This Week: Nagi no Asukara, The World is Still Beautiful, Rowdy Sumo Wrestler Matsutaro!!, and Kanojo ga Flag wo Oraretara.
I always feel Spring anime season busts in and tries eating all my food before I have even set out the dinner plates.
It is an exhausting wall of selections, and none of the downtime I get from the other times of the year. What’s that saying? “April showers bring May flowers?” Well, I think we’ve got a torrential downpour of anime going on out here, and I’m going to have to start filling in the doorframes with towels.
Before we get started, one last plug for the winter shows and my write-ups:
If you would be interested in my final spoiler filled opinions on Kill la Kill, Space Dandy, Pupa, and Gundam Build Fighters, please check last week!
If you would be interested in my overall summarized thoughts on Robot Girls Z, Wooser’s Hand-to-Mouth Life: Awakening Arc, Hozuki no Reitetsu, or Silver Spoon Season Two, check out my post from earlier this week!
Spring cleaning time then.
By my (cursory) calculations, we have forty-seven standard length television anime series launching. And that is not counting continuing series, or the various 3-5 minute short weekly shows either. It is a dizzying minefield, even without my commitment to not dropping what currently airing series I do select to write about. Now that winter is over, my board is completely wiped. The three holdovers from autumn wrapped up, Space Dandy is on break until summer, and Pupa mercifully drew to a close. So I have a lot of leeway this time around to choose with.
The tricky part is several of the biggest critical interest shows of this season (the new season of Mushishi, JoJo’s Bizarre Adventure: Stardust Crusaders, etc) are things I am behind on in their initial versions. While I will aim to catch up and may watch these series in the background, I will not be writing about them until perhaps the end of the season.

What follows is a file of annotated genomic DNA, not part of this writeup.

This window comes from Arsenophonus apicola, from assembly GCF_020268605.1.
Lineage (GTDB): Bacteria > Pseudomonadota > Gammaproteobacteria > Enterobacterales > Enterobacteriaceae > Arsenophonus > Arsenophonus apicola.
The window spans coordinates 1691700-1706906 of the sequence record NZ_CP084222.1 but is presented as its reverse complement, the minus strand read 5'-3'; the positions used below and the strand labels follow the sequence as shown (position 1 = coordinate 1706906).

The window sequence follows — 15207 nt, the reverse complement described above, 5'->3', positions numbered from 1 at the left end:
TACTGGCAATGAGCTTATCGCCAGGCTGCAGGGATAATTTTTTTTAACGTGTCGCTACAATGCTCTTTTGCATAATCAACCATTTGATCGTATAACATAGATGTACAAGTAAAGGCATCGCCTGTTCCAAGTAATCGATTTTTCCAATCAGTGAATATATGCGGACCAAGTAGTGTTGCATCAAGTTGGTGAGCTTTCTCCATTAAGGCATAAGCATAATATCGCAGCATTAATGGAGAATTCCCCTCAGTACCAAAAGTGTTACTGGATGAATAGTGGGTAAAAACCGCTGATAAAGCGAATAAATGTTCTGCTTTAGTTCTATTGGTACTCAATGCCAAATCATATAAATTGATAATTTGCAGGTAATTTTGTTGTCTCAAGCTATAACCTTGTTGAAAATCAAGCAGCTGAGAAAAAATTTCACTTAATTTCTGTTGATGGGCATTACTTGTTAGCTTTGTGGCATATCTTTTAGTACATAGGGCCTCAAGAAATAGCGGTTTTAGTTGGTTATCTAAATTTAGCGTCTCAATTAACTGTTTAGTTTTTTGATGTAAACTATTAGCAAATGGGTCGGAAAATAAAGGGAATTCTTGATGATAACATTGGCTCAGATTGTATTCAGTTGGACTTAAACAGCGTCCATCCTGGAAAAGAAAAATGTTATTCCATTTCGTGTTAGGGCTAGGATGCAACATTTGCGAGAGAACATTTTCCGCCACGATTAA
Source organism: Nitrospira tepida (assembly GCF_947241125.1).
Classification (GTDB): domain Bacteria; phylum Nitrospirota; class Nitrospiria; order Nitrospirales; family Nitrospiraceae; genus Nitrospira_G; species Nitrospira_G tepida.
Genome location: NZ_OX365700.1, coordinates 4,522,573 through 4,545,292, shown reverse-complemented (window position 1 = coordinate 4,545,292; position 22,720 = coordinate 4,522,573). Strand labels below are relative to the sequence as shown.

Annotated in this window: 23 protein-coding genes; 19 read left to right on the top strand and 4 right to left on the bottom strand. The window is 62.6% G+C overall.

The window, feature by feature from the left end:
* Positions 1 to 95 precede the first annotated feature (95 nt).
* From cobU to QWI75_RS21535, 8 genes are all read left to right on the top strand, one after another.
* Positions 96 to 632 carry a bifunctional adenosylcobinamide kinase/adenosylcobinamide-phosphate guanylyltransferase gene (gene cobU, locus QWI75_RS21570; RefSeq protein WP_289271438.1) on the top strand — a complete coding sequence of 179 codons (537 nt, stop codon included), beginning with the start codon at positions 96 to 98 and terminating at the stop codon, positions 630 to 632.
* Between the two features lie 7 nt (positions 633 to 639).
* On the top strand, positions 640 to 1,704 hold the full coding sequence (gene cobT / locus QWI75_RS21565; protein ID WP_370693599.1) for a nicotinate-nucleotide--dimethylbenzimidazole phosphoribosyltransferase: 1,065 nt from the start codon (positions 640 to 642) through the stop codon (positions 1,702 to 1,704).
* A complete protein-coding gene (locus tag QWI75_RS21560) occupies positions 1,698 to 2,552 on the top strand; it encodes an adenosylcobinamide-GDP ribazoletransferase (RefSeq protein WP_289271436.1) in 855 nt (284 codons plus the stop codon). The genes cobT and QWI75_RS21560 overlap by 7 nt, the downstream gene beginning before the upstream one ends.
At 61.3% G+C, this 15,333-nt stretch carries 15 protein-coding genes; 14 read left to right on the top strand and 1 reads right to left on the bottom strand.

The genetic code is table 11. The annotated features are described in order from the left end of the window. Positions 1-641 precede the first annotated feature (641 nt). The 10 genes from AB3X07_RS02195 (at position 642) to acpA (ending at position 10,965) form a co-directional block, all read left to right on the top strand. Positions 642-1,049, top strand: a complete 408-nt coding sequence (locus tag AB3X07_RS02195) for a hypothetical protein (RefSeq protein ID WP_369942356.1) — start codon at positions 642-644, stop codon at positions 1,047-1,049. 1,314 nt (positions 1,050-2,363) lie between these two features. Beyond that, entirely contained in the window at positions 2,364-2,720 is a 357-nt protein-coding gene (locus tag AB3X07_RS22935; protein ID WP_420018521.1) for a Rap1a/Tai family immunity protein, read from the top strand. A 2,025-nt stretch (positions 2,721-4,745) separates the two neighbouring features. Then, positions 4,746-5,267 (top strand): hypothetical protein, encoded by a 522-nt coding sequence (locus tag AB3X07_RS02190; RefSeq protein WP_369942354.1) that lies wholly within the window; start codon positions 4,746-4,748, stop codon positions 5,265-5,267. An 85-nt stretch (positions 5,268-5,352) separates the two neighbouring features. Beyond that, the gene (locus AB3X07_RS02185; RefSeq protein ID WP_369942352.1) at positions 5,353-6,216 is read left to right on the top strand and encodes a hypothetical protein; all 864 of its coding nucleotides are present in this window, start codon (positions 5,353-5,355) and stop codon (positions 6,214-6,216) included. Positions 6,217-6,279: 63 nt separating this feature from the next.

I feel writing on five series during winter was a good spread (how on earth I ever thought nine during last autumn was a good idea is beyond me), and I like maintaining variety, so right now my picks look like this:
– Ping Pong The Animation
– The World is Still Beautiful (Soredemo Sekai wa Utsukushii)
– Rowdy Sumo Wrestler Matsutaro!! (Abarenbou Kishi!! Matsutarou)
– Kanojo ga Flag wo Oraretara (Gaworare)
– Free space to be decided
I may not even fill the last spot, and instead use the space to bulk up the others each week. We will see what I think after everything has finally had its premiere, but feel free to offer suggestions!
I hope all of your own anime selections this season treat you right. Best wishes to us all, as nobody needs another Pupa:
Nagi No Asukara [Episode twenty six; END]
“Isn’t it a problem that there’s been no progress?”
In what is a shocking turn of events, Kaname of all people may present the single most pertinent question regarding this series.
I must level with you: I have not been enjoying this show for some time now. Maybe you’ve been reading my concerns about it for weeks, perhaps this is your first time here due to the new season. For me, this series has excelled in taking every intriguing and fascinating concept I hoped it would run with and has been methodically casting them overboard. There was so much crying in this finale, so much screaming, and I just wanted it to end. For my sake, not theirs. By what should be its finest moments, everything these characters do only hits me like a wall of static now.
With Miuna taking the former place of Manaka with the Sea God, with so much calamity occurring in the tortured currents above and any number of potential outcomes, Tsumugu tells Hikari to hold on. Don’t do anything rash Hikari. It is a natural and logical concern. There is an encroaching ice age above, and the Sea God below. It would be nice to get a handle on the situation and what is going on. But Hikari tears away at the shell protecting Miuna anyway. Because that is how he always acts. It is what he has always done. And it works without any lasting consequences. Because that is what always happens. Miuna is not accidentally killed, Hikari’s inability to undergo a sense that maybe just this one time he should not be so rash does not cause a further ice age, nothing. Everything is fine. Because feels.